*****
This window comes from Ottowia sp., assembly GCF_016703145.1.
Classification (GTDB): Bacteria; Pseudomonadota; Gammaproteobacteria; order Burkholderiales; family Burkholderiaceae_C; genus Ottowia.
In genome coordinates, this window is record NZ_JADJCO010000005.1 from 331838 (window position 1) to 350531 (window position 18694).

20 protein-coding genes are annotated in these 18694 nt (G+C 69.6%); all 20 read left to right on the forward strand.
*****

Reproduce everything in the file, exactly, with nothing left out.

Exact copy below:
This window comes from Ottowia sp., assembly GCF_016703145.1.
Classification (GTDB): Bacteria; Pseudomonadota; Gammaproteobacteria; order Burkholderiales; family Burkholderiaceae_C; genus Ottowia.
In genome coordinates, this window is record NZ_JADJCO010000005.1 from 331838 (window position 1) to 350531 (window position 18694).

20 protein-coding genes are annotated in these 18694 nt (G+C 69.6%); all 20 read left to right on the forward strand.